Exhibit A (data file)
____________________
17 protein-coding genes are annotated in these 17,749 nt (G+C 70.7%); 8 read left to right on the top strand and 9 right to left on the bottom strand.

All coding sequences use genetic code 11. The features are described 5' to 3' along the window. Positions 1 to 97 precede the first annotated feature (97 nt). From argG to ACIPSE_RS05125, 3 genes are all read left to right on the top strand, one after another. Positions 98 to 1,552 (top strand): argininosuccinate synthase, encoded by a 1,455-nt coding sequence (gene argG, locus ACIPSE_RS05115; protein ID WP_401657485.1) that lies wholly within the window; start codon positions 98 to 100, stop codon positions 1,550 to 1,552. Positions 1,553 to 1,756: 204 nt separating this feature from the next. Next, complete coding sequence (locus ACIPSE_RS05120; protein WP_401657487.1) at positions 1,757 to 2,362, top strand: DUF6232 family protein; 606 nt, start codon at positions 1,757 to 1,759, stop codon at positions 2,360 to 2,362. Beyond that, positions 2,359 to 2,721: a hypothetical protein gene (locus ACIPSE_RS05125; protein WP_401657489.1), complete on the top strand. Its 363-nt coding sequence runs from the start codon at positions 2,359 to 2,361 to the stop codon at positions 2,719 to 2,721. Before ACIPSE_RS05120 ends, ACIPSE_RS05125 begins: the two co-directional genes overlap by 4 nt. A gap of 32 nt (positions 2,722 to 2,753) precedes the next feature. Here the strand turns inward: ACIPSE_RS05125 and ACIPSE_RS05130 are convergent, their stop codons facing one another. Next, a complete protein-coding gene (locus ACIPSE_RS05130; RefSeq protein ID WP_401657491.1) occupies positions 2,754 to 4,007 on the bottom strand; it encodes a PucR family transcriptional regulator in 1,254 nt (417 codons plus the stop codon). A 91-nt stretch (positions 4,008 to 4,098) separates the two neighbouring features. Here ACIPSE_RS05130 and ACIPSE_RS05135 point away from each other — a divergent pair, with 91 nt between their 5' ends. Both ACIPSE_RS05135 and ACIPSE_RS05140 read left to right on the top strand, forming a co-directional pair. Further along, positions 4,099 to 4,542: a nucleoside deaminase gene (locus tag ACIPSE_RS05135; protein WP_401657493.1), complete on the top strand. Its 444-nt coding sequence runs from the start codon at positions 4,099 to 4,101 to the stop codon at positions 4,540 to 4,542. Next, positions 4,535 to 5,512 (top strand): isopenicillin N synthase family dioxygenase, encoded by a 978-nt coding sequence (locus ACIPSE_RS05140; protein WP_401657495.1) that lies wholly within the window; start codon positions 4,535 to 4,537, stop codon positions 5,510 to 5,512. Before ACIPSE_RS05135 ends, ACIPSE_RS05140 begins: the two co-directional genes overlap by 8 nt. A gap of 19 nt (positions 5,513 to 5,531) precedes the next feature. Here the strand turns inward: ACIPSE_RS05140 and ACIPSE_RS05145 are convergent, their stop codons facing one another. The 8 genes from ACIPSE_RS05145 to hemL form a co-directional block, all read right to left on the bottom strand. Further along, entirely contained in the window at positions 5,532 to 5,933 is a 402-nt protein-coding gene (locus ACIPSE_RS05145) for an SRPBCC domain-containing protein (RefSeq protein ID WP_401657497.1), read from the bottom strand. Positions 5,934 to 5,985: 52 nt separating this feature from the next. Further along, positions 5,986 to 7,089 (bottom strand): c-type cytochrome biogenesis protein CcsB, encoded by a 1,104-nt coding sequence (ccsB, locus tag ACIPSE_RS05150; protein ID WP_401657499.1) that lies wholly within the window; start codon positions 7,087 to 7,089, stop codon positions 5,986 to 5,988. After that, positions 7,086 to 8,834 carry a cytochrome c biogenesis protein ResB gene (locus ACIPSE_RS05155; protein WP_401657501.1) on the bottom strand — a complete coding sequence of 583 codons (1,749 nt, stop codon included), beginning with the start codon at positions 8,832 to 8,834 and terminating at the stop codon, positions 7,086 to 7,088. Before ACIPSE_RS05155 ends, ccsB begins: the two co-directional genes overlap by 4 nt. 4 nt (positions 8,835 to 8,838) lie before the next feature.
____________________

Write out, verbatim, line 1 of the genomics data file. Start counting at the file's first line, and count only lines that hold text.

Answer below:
17 protein-coding genes are annotated in these 17,749 nt (G+C 70.7%); 8 read left to right on the top strand and 9 right to left on the bottom strand.